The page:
Top-spec e-4orce Performance versions are expensive at £58,440. Besides the extra acceleration, they offer 20-inch wheels and blue nappa leather upholstery.
Options include a Sky Pack, including the sunroof, for £1,250, plus a Tech pack with the equipment listed above for £1,750. A Sport pack bundles 20-inch alloy wheels and blue Nappa leather upholstery for £1,995, while paint colours cost between £575 and £1,395.
Nissan expects the two-wheel-drive Evolve model to be the most popular. It costs £629 per month on a 37-month PCP finance deal after a deposit of £6,616. APR stands at 5.81% and the annual mileage limit is 10,000.
Nissan first revealed the Ariya concept at the 2019 Tokyo Motor Show and it appears that many of the striking styling touches will make it to production. At the front, a large closed-off grille will be flanked by sharp LED daytime running lights, while the headlights also incorporate LED technology. The car gets a subtle front spoiler and plastic body cladding, with the latter designed to make the car look more rugged.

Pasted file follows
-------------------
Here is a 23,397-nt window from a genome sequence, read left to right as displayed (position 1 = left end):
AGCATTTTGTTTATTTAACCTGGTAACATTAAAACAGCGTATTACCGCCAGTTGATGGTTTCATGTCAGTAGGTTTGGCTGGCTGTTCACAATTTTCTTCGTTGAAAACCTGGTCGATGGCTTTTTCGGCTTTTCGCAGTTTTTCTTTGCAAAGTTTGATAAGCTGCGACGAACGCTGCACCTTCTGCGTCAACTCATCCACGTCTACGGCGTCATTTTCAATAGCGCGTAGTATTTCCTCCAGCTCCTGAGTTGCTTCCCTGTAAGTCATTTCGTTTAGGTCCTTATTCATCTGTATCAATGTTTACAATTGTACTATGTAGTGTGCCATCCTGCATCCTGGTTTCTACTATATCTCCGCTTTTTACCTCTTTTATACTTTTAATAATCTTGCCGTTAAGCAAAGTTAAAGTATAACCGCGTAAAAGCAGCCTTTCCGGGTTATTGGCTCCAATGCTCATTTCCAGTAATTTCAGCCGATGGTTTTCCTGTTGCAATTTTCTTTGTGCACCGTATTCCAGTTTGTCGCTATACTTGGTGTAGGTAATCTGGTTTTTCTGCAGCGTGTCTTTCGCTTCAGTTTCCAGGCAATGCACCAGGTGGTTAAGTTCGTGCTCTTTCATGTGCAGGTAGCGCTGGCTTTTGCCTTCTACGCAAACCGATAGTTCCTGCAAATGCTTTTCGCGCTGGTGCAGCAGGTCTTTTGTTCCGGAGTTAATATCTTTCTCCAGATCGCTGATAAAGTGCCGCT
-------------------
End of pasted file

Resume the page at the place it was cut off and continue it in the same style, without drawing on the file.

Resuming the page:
The swooping roofline leads to a full-width LED light bar at the rear of the car. As it’s electric, the Ariya doesn’t have any exhaust pipes, giving the rear bumper a clean look. You get 19-inch alloy wheels as standard and 20-inch versions will be offered on high-spec trim levels.
Interior and practicality
Inside, the Ariya has a striking minimalist design with two large 12.3-inch screens; one showing driving information and one controlling the infotainment and sat nav functions. It’s a similar setup to the Mercedes A-Class and the new Volkswagen Golf. Nissan has even kept the concept’s integrated touch panels that replace physical buttons, while the Ariya has copper-coloured detailing (to resemble a dawn sky) rather than the eco-signalling blue details on the Nissan Leaf.